Not posted on here since the referendum campaign.

    A few insights from a Labour partizan –

    I read an interesting piece on Political Betting I believe, saying that the UKIP to Tory flow might be quite varied across the country.

    I am in the North West, and have spent time on the doorstep and phone banking in a lot of seats in Cheshire and Greater Manchester.

    I would say in my experience, a lot more 2015 UKIP will ‘come back’ to Labour than the headline predictions of 4-1 Tory to Labour conversions. The Tory brand is still quite toxic to many in the north west despite swapping to UKIP.

    I also see more signs of a young voter surge than in 2015. None of this means that I think Labour can win – it seems the events in Manchester have taken a bit of wind out of our sails in the polls – wouldn’t say it seems so on the doors yet but to early to tell.

    The election does seem to be shaping up for an interesting finish, I would expect Labour to make the odd gain and to outperform in defence, but barring May coming unstuck in the QT show or some other revelation, I would expect her to limp home with a slightly increased, if not particularly strong or stable majority.

  43. Hi Anthony

    The numbers may not be the actual headline but it will be heavily reported in the text and the headline will be all about the actual lead not the change in number

  44. ANDREW111 @ BZ
    The Lib Dems will I think be hoping that if … Farron manages to pass the Andrew Neil and other tests … that they can get some Tory Remainers into their camp who will never vote Labour

    That’s almost certainly true, I think. There were probably a few who decided to do just that as soon as the GE was agreed, but some may well hold their noses and move on to Lab if their polling looks good.

  45. I’m sorry, but I laughed heartily at this:

    It includes: ‘John Francis, a member of Navy, was a life-long Labour voter until Brexit and Theresa May came along. He told the BBC: “I will go Conservative because of Theresa May – Genghis Khan in Number 10. We will need her when the negotiations start and she will give them the shock of their lives. When the EU blokes come to the table she will tear them to shreds.”‘

    Ok, partisan stuff as expected. But in other news on the page:

    “Big-eared bomber Abedi ‘rejected by women for YEARS’ before bombing Manchester Arena”

    Nice to see Britain still has quality journalism. Are there voters that take this stuff seriously?

  46. If people really want to educate themselves on the history of the Middle East and what has created the forces existing today, you could start with this:

    Other areas to look at should allow you answer these questions:

    * What is Sunni and Shi’a?
    * Where do you find each?
    * How do these relate to the ME?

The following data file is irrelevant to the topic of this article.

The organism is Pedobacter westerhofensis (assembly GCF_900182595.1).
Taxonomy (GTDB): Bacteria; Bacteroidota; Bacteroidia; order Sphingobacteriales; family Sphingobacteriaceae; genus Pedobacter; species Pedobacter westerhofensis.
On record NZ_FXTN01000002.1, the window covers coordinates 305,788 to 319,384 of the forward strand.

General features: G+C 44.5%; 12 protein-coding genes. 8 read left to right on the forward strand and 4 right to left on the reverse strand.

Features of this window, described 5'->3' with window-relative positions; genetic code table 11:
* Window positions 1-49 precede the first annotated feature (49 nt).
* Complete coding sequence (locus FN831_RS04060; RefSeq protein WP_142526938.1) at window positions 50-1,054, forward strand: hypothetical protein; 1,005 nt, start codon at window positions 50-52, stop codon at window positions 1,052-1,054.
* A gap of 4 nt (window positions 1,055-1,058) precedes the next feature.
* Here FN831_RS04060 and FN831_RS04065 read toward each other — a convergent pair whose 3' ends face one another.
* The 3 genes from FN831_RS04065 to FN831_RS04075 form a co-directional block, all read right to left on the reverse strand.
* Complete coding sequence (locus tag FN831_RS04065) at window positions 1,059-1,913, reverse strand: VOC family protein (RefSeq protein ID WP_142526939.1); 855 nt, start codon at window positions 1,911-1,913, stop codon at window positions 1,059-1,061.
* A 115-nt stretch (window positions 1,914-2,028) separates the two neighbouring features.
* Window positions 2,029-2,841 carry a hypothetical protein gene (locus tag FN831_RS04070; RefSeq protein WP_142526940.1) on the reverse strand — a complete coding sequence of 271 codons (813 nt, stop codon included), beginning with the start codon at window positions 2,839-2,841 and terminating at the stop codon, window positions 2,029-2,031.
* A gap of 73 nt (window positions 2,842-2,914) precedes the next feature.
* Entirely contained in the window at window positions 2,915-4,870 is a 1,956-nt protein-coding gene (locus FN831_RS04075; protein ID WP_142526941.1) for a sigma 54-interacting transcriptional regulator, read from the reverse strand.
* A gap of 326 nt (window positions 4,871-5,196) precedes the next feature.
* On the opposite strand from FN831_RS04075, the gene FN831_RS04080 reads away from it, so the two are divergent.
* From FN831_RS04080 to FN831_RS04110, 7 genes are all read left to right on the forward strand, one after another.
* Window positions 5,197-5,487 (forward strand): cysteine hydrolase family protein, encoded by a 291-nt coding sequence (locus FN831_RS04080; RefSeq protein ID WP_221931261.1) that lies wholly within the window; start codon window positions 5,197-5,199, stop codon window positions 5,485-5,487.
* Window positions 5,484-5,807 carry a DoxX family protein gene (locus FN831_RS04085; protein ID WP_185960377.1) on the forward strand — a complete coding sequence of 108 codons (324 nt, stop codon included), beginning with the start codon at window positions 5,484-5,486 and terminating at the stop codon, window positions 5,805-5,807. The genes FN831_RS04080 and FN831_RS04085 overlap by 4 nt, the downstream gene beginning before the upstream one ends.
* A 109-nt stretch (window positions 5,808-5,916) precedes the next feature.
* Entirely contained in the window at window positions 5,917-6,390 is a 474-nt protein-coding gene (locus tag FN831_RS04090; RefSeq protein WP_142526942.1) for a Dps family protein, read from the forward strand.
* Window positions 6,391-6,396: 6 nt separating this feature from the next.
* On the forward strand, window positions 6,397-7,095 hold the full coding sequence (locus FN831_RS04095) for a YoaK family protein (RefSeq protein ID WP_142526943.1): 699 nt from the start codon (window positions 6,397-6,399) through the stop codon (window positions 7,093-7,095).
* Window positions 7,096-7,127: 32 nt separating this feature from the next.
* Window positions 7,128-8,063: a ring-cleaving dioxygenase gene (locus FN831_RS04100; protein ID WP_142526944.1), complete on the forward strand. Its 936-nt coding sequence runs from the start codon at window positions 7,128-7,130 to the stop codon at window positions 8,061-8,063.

* We know Russia and China are involved. Why and how?
    * Where does Libya fit in?
    * IS, ISIS, ISIL and Daesh: what’s the difference?
    * They say military action is reducing IS (etc). Really? Is that the end of them?

    And just to add to the fun:

    * What role do the Turks and Kurds play?

    Understanding the answers to these questions will not answer everything, but they will help to build a reasonable background of this complicated area.

    Of course it is easier to simply say, bomb the bar stewards! That solves everything.

  47. Regarding the southwest The voodoo opinion poll shows more going for Labour than Lib dems in Southwest. Only Lib Dem areas are in Remain areas in South England. Suggests the young not going to Lib Dmes in SW

  48. re the debate

    Teressa May. not a car crash – but she’s not really a people person is she? Waffled too much and had some sticky moments but Paxman allowed her to finish strongly grandstanding on brexit.

    Jeremy Corbyn. relaxed, warm, good humoured. Bit evasive on the stickier questions. Turned the tables on paxman very effectively.

    paxman – terrible. annoying. rubbish questions. pointless interruptions. thought he was noticeably softer on TM than JC. career ending?

    Overall effect. marginal. Probably better for corbyn in that people may have warmed to him – but the ardent brexiters will have liked Teresa more.

  49. @Reggieside

    I tend to agree – I thought Corbyn had the better of the audience sessions – May’s cocooning from exposure to the public en masse in the campaign can’t have helped her to adjust to the set up. With Paxman I thought it was a game of two halves, Corbyn doing well in the first half and poorly in the second and vice versa for May.

    I doubt if it will have changed many minds except for those who like the warm and cuddly bits with the audience by Corbyn or found confirmation in his edgy end with Paxman